Profile of Article 36

Charli Carpenter has written an interesting profile of the humanitarian disarmament organization Article 36 on the blog Duck of Minerva. She argues that “Article 36’s establishment fills an important structural gap in the human security network: the absence of a hub NGO in the area of humanitarian arms control.” Carpenter believes Article 36 can help knit together the disapate communities working on controling the humanitarian impacts of landmines, cluster munitions, small arms, nuclear weapons, toxic weapons, explosive weapons and armed robots, as well as advocacy efforts on issues like casuality data collection.

Article36 has constructed itself as a multi-issue NGO operating at the nexus between weapons and humanitarian affairs. As such, the organization symbolically and practically ties together these disparate networks around specific weapons through a master frame: humanitarian harm caused by certain weapons. It also yokes smaller networks conceptually both by establishing connections to multiple weapons campaigns, and through cross-cutting work on procedural issues not limited to specific weapons, such as casualty recording and regulating the arms trade. Finally, Article36 staff are positioned to link the more isolated sub-networks to the wider human security movement through their interpersonal ties to major human security hubs such as Human Rights Watch‘s Arms Division, the International Committee of the Red Cross, the UN Office for the Coordinationof Humanitarian Affairs and the UN Institute for Disarmament Research.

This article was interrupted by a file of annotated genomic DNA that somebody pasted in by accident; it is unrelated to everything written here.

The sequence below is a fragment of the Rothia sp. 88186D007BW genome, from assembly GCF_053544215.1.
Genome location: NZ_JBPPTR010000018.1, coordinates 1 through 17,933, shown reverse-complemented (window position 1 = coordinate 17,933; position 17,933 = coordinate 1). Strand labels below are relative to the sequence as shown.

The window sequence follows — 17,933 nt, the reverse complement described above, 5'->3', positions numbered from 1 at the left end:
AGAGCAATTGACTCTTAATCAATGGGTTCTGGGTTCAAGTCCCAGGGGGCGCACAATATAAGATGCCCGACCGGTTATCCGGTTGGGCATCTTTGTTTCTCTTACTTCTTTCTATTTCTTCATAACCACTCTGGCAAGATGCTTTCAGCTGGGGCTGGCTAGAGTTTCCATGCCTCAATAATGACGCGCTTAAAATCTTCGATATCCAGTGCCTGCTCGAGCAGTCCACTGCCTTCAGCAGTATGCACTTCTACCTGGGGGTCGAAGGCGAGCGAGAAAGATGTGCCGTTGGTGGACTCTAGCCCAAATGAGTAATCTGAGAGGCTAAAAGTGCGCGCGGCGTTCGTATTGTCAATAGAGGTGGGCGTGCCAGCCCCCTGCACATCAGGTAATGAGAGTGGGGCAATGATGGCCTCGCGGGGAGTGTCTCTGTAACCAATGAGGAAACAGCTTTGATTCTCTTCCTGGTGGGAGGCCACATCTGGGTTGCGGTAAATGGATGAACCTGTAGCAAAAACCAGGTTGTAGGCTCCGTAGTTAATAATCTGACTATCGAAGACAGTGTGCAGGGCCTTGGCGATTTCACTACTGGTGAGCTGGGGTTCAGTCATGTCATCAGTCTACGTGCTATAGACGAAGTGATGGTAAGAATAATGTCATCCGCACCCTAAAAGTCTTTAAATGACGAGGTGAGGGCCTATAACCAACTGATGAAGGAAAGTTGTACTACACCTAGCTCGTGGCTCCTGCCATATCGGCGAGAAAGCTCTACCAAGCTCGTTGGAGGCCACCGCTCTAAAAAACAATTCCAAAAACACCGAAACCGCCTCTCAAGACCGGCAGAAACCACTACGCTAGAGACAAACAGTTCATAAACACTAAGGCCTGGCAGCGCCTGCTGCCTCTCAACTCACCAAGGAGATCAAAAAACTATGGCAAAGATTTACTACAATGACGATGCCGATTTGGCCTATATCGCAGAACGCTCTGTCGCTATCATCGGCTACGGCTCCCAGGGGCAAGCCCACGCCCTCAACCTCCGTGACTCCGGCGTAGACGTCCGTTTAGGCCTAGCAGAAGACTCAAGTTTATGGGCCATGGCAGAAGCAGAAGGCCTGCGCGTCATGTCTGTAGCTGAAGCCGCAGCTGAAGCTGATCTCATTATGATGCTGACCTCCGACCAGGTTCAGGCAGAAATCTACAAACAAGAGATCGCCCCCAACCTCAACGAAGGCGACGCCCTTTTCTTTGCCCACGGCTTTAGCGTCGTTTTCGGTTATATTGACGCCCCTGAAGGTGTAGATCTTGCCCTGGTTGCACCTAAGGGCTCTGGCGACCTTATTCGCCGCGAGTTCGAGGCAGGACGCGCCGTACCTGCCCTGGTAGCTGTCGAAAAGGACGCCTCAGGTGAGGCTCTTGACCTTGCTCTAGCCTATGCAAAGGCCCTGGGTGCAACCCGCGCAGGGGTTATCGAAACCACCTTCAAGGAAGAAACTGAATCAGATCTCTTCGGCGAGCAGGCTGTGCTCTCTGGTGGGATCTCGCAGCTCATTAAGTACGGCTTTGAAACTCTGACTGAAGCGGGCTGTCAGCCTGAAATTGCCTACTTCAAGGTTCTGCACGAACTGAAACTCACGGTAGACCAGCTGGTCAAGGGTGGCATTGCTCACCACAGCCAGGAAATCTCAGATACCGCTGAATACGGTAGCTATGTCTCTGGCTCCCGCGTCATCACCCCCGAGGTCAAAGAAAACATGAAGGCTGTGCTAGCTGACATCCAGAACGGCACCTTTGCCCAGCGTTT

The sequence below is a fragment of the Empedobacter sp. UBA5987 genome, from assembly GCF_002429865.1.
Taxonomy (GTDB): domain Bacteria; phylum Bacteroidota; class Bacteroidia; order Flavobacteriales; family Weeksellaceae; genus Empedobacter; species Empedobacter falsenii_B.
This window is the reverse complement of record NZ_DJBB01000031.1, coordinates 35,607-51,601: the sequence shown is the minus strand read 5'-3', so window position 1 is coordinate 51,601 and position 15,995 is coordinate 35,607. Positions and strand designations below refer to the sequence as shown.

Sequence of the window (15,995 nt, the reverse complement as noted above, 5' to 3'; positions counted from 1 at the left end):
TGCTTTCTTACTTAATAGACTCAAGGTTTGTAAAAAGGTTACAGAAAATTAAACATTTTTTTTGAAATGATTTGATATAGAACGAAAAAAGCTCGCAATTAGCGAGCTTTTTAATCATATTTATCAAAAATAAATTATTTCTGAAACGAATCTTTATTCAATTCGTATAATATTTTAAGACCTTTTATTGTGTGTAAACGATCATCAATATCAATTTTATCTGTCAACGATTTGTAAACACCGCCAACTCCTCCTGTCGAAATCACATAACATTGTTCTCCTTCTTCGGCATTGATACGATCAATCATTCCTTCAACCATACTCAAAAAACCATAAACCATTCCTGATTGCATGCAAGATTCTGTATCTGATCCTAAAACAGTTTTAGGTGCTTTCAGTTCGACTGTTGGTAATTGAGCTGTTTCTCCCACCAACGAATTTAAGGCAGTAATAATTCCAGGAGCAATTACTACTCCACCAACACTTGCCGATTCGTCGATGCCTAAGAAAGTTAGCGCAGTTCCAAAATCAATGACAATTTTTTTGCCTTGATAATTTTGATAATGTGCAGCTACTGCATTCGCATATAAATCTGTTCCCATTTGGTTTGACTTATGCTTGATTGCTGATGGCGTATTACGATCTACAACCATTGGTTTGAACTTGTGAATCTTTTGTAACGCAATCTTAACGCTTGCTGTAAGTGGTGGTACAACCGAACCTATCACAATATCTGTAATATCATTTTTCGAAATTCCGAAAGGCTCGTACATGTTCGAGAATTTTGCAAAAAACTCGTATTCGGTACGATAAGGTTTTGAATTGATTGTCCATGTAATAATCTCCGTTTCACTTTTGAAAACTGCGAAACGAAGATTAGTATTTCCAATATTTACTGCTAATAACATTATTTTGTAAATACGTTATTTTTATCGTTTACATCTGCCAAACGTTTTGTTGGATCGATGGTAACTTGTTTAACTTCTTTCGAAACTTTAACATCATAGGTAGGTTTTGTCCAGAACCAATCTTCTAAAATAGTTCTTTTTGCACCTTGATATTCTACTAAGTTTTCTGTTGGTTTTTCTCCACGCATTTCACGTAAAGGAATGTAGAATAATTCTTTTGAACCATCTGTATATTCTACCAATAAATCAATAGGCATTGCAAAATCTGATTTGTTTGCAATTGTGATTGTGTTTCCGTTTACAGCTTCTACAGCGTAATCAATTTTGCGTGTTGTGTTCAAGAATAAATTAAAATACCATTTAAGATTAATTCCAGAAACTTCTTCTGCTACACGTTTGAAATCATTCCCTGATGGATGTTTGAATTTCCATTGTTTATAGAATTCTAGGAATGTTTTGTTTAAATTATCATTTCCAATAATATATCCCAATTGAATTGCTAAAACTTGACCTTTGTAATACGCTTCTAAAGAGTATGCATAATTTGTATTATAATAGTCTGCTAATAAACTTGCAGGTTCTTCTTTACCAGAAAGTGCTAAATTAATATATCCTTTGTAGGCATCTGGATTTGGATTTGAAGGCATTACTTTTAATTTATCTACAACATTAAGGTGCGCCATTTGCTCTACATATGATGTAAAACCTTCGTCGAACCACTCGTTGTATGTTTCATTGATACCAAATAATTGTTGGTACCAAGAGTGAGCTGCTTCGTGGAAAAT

Read the whole article here.

The heads of Article 36, recently outlined their agenda for ‘restarting disarmament’ in an article for Open Democracy. They argue that “Civil society coalitions, with public engagement and support” have the power to “urge states to create that space and not to fall back on the established disarmament machinery as a fig leaf for their own lack of courage and commitment.”

I too am a fan of what Article 36 is doing — focusing on the broad problem of technologies of killing rather than focussing solely on particular weapons systems —  and recently worked with them on preparing this statement on banning autonomous armed robots.

~ by Matthew Bolton on 7 June 2012.

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